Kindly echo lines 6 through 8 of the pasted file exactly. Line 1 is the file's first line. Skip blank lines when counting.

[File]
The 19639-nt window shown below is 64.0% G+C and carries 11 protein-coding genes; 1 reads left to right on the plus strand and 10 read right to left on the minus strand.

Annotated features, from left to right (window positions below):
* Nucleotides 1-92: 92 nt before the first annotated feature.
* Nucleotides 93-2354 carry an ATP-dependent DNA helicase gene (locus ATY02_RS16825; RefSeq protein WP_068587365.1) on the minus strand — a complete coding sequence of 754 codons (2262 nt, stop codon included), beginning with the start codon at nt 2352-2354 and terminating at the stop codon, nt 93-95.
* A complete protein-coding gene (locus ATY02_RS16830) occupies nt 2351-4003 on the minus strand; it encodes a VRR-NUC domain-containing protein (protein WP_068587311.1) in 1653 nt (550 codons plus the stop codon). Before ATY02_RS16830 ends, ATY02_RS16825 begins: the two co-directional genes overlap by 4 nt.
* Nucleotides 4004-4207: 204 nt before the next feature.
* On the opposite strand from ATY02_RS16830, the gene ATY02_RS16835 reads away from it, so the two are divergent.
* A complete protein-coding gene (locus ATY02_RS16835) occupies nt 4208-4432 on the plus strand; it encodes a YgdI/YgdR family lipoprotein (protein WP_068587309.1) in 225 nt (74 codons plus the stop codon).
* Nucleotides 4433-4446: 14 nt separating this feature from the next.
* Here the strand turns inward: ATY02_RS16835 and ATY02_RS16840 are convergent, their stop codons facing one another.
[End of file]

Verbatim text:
* Nucleotides 4004-4207: 204 nt before the next feature.
* On the opposite strand from ATY02_RS16830, the gene ATY02_RS16835 reads away from it, so the two are divergent.
* A complete protein-coding gene (locus ATY02_RS16835) occupies nt 4208-4432 on the plus strand; it encodes a YgdI/YgdR family lipoprotein (protein WP_068587309.1) in 225 nt (74 codons plus the stop codon).